Corruption is a strong word. Before you call someone or something corrupt, you had better have evidence. But as we learned in a University Avenue courtroom on Friday, Mayor Rob Ford had not a shred, not a scrap, not a scintilla of proof when he used the word to describe a restaurant lease deal in 2010.
Mr. Ford told the Toronto Sun editorial board that the deal was an example of “corruption and skulduggery.” On what basis? Did he have incriminating documents perhaps? Did he know of payoffs? Could he show that a councillor’s vote had been bought or a civil servant’s opinion improperly influenced?
“Did I see someone get a brown envelope of cash? No,” he conceded under questioning. But – wait for it now – lots of people were telling him that “the deal was a dirty deal.” People who called him on the phone, you see. What people? He didn’t know. They called anonymously.
“There was a lot of rumours going around saying this deal didn’t smell right,” he said at one point in his testimony. “There were a lot of innuendoes,” he said at another. “A lot of people were saying the deal stinks to high heaven,” he said at yet another. “That was the terminology going around.”
He could not “pinpoint” the corruption, but “it smells that way, it just looks that way.” But do you have any evidence at all to prove it was corrupt, pressed lawyer Brian Shiller. “I believed it,” replied the mayor.
Mr. Ford insists he never meant to “cast aspersions” on George Foulidis, the lakefront restaurant owner who launched the $6-million libel suit against him. What struck him as corrupt instead was “the process” that led city council to sign the deal. “Not following the process is corrupt,” he told the court, which was pretty rich coming from a guy who has been upbraided over and over for breaking the rules at city council.
But why does he say the process was crooked? Because city council carried out some of its deliberations behind closed doors? Mr. Ford says a lot of horse-trading goes on in those sessions, and he doesn’t like it. But council often has good reason for going in camera: to discuss legal matters, contracts or sensitive negotiations. The Boardwalk Pub deal was one of them. Council met many times in public over the deal, as well, so no one can call it a secret.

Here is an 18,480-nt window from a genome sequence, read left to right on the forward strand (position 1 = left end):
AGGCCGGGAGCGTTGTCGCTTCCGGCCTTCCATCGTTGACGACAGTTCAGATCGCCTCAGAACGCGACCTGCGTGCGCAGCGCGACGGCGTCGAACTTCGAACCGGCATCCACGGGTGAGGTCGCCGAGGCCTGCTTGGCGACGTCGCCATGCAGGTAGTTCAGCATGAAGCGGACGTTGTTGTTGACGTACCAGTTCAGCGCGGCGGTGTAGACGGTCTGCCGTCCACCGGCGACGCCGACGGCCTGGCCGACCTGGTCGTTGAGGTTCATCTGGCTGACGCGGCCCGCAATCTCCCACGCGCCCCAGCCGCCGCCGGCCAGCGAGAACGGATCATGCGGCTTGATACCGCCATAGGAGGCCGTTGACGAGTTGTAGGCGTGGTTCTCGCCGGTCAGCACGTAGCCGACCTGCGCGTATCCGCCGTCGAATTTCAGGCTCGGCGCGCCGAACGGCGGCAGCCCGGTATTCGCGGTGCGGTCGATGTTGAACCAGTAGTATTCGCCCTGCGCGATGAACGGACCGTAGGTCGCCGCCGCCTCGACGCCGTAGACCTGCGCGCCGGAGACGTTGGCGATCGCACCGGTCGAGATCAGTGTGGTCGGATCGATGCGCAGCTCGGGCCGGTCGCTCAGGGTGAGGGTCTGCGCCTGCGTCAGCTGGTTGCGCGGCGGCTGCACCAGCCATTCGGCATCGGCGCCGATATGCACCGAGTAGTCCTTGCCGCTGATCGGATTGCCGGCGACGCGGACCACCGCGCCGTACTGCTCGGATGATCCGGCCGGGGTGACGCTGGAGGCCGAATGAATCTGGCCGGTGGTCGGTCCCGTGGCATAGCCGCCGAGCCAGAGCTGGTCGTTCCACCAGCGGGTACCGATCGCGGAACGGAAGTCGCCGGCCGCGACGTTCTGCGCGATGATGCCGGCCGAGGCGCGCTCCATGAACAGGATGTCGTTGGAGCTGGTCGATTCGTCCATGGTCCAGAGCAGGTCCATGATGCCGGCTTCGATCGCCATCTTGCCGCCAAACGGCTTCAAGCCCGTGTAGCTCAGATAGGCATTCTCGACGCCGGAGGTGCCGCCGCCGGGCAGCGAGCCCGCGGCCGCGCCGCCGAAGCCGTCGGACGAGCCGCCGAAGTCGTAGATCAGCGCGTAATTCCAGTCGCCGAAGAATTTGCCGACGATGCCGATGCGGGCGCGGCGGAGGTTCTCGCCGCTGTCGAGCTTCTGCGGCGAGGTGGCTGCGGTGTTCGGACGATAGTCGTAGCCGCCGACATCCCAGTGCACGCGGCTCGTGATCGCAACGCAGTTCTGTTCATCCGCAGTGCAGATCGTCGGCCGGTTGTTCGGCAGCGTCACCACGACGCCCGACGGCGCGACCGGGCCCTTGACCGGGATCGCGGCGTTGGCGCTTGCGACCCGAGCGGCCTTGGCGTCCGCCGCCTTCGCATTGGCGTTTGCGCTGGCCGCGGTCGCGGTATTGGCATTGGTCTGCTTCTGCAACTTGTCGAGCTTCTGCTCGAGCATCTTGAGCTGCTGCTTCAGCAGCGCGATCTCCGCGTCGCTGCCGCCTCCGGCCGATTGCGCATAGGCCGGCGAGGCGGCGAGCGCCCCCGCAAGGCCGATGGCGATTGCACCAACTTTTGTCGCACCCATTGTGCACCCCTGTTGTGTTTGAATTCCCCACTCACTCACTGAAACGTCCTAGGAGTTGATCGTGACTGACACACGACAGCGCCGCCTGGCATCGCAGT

Because council renewed Mr. Foulidis’s lease without opening it up to competing bids? Sole-source contracts are not always bad and certainly not always corrupt. Mr. Ford himself voted to start talks with another company on a sole-source deal for food concessions in the western beaches and High Park. Council decided not to open up the Boardwalk Pub deal to bids partly because it wanted to have a local businessman get the business instead of seeing a big fast-food chain come in. That was a controversial decision, but there is nothing to suggest graft was involved.
Because Mr. Foulidis had sometimes contributed to the election campaign of the local councillor, Sandra Bussin? Mr. Ford found that fishy, but he admitted on the stand that he himself sometimes agrees to help to people who contribute to his election campaign.
If the judge accepts that Mr. Ford was attacking the process, not the person, he may escape having to pay libel damages to Mr. Foulidis for blackening his reputation. But does it make what Mr. Ford said any better?
By calling the deal corrupt without a crumb of evidence, he smeared all of city council and its 44 members. What is more, he did it with clear political intent. His attack on the Boardwalk Pub deal was a centrepiece of his successful campaign for mayor in 2010. The baseless insinuations spread by Mr. Ford and his allies boosted his campaign and led directly to the defeat of Ms. Bussin, with poor Mr. Foulidis as collateral damage.
The Ford campaign portrayed city hall as a swamp of waste, inefficiency and sweetheart deals and city councillors as self-serving knaves who throw themselves lavish parties and squander taxpayer money on rented bunny suits. The result was a crude caricature of municipal government and those who work in it.
You can call city councillors a lot of things. Some are lazy, others are blowhards, others simply nitwits. You can call city hall a lot of things, too. Wasteful, if you like. Bureaucratic, sure. But corrupt? You’d better have proof.